Asked whether the RCO can provide a model to the overall acquisition system, Walden said it can be applied to a degree, but there is the risk that the organization could get too big. “There is a knee in the curve. I can’t tell you” what it is, he said, but at a certain size, an RCO-like acquisition agency would no longer be able to do things rapidly.

The value of something of constrained size, like the RCO, is to “make a decision, get on contract,” Walden said. The mainstream acquisition system takes “an inordinate amount of time” on those two steps. An analysis of alternatives can take up to three years and “sometimes no one makes a decision,” Walden said.

Walden insisted the RCO is fully observant of the 5000-series of acquisition regulations, but makes a careful review of them on all its efforts and works to “avoid” the ones that don’t really affect its programs. He also said the organization turns away many people who want to be involved in overseeing or getting briefed on RCO activities unless they are required under regulations. Even so, he said the RCO has a good relationship with Congress because it tries to be transparent with members, and even when it runs into problems, people on Capitol Hill “want to help.”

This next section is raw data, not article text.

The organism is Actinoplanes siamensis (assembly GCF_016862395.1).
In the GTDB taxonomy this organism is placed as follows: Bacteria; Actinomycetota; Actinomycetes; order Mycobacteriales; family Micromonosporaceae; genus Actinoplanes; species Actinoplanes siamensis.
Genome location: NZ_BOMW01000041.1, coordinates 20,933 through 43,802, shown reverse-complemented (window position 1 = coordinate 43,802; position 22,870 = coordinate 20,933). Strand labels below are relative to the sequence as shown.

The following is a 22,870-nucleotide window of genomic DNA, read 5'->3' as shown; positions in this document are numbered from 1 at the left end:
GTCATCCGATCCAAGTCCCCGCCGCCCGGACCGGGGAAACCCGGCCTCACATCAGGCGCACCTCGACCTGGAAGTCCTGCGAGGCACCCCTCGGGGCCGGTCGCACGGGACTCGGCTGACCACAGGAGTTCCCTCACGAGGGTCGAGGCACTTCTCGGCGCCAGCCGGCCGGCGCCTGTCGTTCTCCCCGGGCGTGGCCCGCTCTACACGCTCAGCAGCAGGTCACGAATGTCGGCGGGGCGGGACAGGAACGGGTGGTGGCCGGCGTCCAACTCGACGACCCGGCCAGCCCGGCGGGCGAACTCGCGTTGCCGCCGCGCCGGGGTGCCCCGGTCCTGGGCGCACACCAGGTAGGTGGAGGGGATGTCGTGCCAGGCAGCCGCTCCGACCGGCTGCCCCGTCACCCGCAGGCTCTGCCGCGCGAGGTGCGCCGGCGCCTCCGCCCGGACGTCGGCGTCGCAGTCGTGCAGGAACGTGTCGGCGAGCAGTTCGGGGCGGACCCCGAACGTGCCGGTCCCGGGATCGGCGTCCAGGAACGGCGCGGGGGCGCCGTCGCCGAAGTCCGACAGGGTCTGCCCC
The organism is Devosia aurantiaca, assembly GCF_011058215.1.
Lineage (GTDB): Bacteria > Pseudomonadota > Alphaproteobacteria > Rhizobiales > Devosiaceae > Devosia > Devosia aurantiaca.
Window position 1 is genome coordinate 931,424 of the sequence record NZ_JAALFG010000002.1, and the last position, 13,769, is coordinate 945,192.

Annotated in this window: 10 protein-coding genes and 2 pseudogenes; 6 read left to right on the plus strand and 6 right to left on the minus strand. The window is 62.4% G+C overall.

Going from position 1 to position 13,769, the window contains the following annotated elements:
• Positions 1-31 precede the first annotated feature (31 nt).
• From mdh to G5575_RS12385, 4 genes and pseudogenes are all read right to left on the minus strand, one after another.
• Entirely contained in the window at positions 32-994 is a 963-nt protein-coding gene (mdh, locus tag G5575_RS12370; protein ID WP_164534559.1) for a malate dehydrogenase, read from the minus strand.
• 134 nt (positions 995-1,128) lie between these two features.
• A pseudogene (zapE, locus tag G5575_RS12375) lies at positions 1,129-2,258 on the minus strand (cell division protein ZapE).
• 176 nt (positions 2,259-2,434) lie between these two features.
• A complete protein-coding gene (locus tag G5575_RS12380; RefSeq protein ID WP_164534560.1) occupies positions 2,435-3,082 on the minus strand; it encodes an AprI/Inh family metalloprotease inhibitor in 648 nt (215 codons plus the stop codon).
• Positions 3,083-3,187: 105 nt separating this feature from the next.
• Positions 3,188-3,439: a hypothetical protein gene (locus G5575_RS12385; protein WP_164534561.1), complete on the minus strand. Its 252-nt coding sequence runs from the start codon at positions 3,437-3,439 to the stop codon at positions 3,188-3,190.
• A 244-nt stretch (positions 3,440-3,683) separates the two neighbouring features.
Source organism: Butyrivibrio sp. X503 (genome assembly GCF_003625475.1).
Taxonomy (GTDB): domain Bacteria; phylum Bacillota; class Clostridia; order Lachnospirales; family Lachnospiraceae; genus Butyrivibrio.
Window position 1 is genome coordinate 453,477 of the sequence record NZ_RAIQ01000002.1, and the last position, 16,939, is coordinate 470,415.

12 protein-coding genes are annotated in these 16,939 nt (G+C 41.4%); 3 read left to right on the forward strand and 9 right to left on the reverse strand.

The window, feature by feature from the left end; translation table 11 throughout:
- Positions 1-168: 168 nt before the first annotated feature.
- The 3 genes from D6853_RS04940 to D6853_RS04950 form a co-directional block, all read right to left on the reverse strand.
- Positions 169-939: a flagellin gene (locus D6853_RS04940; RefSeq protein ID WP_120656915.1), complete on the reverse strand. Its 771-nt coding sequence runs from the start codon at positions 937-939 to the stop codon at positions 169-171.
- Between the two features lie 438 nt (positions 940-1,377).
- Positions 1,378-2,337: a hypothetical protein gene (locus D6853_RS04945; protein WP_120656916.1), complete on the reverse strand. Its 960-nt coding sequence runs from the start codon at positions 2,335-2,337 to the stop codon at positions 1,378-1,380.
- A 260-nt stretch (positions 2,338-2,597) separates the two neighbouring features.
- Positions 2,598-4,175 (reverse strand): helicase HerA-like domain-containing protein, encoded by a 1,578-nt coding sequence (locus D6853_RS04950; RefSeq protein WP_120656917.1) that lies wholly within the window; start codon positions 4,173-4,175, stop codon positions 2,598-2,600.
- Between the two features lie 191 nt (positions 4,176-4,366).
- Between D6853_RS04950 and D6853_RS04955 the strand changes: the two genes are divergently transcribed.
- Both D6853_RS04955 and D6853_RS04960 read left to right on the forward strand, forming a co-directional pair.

He added that the Pentagon’s “risk-averse” acquisition process took many years to get that way and reversing that mindset to one of risk-taking and experimentation will not happen quickly.